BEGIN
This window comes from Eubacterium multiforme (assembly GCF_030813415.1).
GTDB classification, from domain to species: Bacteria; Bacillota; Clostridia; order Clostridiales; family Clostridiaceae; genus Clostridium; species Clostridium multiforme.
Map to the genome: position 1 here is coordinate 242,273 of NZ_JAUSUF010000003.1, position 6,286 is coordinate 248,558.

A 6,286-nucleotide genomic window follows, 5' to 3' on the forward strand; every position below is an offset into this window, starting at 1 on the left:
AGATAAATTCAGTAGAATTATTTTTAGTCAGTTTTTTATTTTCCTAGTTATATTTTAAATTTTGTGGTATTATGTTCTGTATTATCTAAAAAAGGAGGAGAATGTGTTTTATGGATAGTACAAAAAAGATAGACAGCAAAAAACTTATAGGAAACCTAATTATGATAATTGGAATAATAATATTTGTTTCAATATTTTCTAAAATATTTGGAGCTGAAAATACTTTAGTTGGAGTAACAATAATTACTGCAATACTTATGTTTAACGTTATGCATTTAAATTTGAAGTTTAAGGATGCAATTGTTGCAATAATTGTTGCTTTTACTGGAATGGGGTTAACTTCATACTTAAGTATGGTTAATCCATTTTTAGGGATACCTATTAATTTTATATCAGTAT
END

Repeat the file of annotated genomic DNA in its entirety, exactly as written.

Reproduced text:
This window comes from Eubacterium multiforme (assembly GCF_030813415.1).
GTDB classification, from domain to species: Bacteria; Bacillota; Clostridia; order Clostridiales; family Clostridiaceae; genus Clostridium; species Clostridium multiforme.
Map to the genome: position 1 here is coordinate 242,273 of NZ_JAUSUF010000003.1, position 6,286 is coordinate 248,558.

A 6,286-nucleotide genomic window follows, 5' to 3' on the forward strand; every position below is an offset into this window, starting at 1 on the left:
AGATAAATTCAGTAGAATTATTTTTAGTCAGTTTTTTATTTTCCTAGTTATATTTTAAATTTTGTGGTATTATGTTCTGTATTATCTAAAAAAGGAGGAGAATGTGTTTTATGGATAGTACAAAAAAGATAGACAGCAAAAAACTTATAGGAAACCTAATTATGATAATTGGAATAATAATATTTGTTTCAATATTTTCTAAAATATTTGGAGCTGAAAATACTTTAGTTGGAGTAACAATAATTACTGCAATACTTATGTTTAACGTTATGCATTTAAATTTGAAGTTTAAGGATGCAATTGTTGCAATAATTGTTGCTTTTACTGGAATGGGGTTAACTTCATACTTAAGTATGGTTAATCCATTTTTAGGGATACCTATTAATTTTATATCAGTAT